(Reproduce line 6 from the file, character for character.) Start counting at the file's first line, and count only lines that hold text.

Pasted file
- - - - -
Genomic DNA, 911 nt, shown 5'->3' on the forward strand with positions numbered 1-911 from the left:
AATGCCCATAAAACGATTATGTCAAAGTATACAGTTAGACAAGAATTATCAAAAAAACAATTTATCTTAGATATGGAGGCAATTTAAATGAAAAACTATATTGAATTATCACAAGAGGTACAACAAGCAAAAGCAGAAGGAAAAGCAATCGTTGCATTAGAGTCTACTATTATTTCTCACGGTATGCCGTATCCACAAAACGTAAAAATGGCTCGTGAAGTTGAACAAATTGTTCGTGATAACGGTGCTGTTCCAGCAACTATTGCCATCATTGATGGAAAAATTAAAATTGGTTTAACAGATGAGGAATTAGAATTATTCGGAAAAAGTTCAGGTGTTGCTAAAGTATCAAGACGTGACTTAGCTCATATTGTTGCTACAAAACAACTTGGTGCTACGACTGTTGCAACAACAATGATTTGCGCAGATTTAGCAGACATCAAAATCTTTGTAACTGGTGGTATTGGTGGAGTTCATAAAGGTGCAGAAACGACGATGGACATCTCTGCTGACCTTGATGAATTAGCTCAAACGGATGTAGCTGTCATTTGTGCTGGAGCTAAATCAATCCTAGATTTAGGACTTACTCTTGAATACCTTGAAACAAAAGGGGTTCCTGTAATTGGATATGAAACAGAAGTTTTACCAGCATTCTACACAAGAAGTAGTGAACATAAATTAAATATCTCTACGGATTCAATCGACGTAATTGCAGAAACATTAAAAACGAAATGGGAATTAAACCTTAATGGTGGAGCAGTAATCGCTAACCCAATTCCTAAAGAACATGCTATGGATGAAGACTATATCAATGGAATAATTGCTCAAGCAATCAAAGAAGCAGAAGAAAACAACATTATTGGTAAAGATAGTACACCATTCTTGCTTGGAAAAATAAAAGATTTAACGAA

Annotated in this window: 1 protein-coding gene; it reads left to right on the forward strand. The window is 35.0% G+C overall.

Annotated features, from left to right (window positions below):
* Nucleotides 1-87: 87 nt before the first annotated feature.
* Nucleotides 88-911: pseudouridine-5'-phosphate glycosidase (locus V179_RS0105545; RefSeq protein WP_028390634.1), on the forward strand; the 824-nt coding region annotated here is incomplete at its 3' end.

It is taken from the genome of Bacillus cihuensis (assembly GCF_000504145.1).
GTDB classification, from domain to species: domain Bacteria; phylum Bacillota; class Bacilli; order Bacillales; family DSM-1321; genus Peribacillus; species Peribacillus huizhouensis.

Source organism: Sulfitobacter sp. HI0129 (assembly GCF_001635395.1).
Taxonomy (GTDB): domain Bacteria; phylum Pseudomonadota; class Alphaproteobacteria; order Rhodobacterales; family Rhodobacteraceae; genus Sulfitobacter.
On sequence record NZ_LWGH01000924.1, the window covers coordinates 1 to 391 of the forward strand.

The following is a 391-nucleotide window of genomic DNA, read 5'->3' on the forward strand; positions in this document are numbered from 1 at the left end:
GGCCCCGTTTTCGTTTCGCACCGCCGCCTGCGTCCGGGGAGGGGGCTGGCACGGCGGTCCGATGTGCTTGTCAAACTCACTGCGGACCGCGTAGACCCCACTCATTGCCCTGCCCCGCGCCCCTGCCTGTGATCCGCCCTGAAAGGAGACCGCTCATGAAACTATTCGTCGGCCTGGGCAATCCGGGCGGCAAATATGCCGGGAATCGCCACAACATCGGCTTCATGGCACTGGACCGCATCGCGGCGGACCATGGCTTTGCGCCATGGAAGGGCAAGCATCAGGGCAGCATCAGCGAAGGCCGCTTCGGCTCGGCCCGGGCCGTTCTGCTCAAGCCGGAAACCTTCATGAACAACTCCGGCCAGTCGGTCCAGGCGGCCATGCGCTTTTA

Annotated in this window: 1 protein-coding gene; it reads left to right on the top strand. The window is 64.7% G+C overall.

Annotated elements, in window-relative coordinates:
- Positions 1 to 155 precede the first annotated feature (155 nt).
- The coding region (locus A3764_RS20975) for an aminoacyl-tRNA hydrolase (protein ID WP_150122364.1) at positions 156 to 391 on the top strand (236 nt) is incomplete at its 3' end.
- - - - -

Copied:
* Nucleotides 88-911: pseudouridine-5'-phosphate glycosidase (locus V179_RS0105545; RefSeq protein WP_028390634.1), on the forward strand; the 824-nt coding region annotated here is incomplete at its 3' end.